Recently I was invited to speak to a women’s group on the topic of boundaries (see below). To be honest, at first I was not really excited about this topic. Once I began speaking and hearing the thoughtful reflections from the group, I realized how impactful boundaries are for many of us. Boundaries affect how we see ourselves and how we react to our environment. Boundaries are important for two main reasons. One is for people to be able to “protect” themselves from intrusions from others, and secondly for people to be able to understand how they may be intruding upon other’s boundaries.
There are many types of boundaries, but the four I outlined were 1-physical space, 2-emotional, 3-intellectual, and 4-material.
Emotional boundaries are the area in which most of us have difficulty. This is essentially allowing others to have control over us or to influence us. Yes, this simplified but for the sake of brevity, I’ll leave it at that. On the flip side, emotional boundaries also include imposing our control or will on another person. Again, simplified, but hang in there with me.
When we allow or give permission to others to “make us” feel a certain way, that is when we are allowing others to encroach upon our boundaries. If you have previously read my blogs, you know that we control our thoughts and feelings, and no one has the ability to “make” us feel a certain way. In order to understand boundaries, this is an essential learning point. It is also the key to having a life free of drama and entanglements! Who doesn’t want that?
Now, when we attempt to control others, we are encroaching upon their boundaries. This is when we try to orchestrate someone’s else’s life. Examples are parents who attempt to manipulate their children’s social circles or try to gain special accommodations or favors for their children in an academic environment. (This is not educational accommodations for LD or ADD). An example is a parent whose child does not meet the qualifications for AP or GT classes or curriculum, but will attempt to convince the administration to accept their child because “she is really smart.”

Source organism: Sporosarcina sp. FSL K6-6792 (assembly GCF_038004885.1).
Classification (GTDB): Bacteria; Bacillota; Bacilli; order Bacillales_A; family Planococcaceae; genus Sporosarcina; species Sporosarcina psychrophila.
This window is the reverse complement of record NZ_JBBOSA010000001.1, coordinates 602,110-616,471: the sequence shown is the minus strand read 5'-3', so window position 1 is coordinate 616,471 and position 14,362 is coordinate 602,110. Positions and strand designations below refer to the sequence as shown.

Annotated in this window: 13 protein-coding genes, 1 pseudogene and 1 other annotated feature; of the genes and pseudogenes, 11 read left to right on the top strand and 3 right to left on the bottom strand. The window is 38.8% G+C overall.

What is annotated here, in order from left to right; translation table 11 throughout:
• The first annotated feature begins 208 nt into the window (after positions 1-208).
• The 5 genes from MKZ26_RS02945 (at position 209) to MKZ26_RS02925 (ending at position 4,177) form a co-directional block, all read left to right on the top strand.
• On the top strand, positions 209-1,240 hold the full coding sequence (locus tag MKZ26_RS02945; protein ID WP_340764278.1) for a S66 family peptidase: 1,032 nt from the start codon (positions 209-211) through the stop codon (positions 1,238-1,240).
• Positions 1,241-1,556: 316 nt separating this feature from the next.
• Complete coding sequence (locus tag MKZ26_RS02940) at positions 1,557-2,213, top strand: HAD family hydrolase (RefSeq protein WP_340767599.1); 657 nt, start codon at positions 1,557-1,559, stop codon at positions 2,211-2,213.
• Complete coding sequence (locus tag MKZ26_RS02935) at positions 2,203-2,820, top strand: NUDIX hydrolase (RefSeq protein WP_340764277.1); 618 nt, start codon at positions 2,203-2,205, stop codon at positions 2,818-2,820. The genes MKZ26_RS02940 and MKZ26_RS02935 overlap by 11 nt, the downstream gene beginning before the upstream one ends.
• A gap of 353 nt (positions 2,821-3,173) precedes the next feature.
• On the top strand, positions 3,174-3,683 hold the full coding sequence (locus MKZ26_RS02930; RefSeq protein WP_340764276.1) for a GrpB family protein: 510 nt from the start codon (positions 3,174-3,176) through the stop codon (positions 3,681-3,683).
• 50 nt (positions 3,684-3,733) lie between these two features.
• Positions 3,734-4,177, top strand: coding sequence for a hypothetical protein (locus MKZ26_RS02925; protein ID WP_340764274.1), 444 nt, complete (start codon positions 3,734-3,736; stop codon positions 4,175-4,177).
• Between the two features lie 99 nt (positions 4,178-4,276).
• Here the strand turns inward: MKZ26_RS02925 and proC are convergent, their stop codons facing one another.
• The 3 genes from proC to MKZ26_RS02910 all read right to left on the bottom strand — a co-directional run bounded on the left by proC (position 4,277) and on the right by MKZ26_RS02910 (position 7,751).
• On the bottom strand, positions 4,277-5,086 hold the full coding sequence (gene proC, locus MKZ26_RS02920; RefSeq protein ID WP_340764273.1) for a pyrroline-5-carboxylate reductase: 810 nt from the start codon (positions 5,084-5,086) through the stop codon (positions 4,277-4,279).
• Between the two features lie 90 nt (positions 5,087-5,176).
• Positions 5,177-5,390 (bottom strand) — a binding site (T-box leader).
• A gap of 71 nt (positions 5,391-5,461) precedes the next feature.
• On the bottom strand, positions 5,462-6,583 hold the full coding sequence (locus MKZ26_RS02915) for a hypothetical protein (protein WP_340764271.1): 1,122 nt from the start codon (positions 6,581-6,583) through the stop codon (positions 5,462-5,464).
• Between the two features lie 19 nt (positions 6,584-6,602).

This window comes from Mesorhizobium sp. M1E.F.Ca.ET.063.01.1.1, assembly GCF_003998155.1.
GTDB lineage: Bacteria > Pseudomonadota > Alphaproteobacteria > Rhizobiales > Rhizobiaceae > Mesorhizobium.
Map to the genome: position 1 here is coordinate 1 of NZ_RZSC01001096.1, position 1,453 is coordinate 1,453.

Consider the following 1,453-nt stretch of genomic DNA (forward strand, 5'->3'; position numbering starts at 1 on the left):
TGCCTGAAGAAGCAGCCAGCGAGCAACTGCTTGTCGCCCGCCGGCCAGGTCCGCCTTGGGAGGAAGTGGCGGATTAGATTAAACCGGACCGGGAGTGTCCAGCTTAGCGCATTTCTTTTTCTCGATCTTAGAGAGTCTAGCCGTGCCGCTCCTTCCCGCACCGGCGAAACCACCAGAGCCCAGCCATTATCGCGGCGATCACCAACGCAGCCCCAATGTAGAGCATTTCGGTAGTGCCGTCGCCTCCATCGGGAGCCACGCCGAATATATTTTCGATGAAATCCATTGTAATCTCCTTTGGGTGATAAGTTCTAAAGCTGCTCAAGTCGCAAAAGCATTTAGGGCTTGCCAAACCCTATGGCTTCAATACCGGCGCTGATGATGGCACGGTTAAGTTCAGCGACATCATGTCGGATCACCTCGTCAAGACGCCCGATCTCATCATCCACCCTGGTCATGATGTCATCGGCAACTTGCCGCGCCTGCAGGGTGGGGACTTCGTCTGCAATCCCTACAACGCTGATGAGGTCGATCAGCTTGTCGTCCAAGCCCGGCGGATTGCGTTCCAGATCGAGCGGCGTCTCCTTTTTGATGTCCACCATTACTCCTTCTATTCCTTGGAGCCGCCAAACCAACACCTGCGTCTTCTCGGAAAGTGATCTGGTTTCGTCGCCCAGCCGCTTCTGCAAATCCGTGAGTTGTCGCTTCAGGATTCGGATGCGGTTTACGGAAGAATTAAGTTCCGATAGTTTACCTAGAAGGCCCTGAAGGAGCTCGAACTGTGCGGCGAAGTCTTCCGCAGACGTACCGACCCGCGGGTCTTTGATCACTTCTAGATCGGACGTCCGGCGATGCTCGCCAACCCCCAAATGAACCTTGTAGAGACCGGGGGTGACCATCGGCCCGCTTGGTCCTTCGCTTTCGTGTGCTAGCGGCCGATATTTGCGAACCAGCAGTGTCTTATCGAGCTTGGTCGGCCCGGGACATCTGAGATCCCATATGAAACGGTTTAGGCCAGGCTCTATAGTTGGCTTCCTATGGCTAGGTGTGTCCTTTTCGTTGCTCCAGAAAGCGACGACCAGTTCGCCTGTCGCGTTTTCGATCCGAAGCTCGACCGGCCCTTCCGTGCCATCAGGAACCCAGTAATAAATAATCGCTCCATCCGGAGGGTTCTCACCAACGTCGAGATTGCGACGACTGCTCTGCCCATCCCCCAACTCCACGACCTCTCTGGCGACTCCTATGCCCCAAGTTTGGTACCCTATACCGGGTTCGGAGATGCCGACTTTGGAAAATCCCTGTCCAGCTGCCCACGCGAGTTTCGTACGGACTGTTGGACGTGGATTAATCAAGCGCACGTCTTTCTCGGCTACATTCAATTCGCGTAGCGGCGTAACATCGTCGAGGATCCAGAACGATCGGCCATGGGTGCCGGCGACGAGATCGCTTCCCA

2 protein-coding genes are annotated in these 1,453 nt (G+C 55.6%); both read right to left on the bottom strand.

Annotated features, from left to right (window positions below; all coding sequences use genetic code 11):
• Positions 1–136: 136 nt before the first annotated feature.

You might also see this when someone wants to “fix” another person. This doesn’t usually end well because the message conveyed is that the person isn’t capable or smart enough to make their own decisions. Many times this turns into nagging and the relationship is damaged. It is easy to see how this happens. I usually see this in parents who want to control their children’s lives (what classes they take, their friends, their extra-curricular activities, their school choices). In relationships, it shows up as one person trying to tell another how to live their life. Again this is super simplified, but you get the picture.
You can probably see where this is going-or maybe not. Many clients are surprised to learn that when they are trying to “fix” or construct another person’s life, that is a boundary violation. It is also a revelation to them that the message that they are giving the person they are trying to control is “You’re not capable” or “You’re not smart enough.” Furthermore, people don’t want to be told what to do, even if you have great advice. That’s simple human behavior.
It is a joy to work with clients when they realize how their relationships became troubled. Before coaching, they were not in tune with how their behaviors were affecting their loved ones. Once they finally let go of control, two wonderful things happen. 1-the relationship improves, and 2-they feel so much better! Why? because once a person stops trying to control another person or situation, their stress and anxiety are decreased.
Does this sound familiar? Think about how you can begin to let go of control of people or situations in your life. How are these relationships being affected and what effect is it having on you? Or, perhaps you are feeling that you have allowed your emotional space to be breached a bit?
As a way to get started, take some time to think about:
1- What boundaries you may want to put into place and how you plan to do so. Write it down in a journal.
2-How might you be intruding on someone else’s space? Jot this down, as well. How do you want to begin to let go?
It takes courage and patience to set boundaries and back them up, but we are all totally capable of doing so. Would you like support in exploring this issue? I’d love to work with you!
Contact me at firstname.lastname@example.org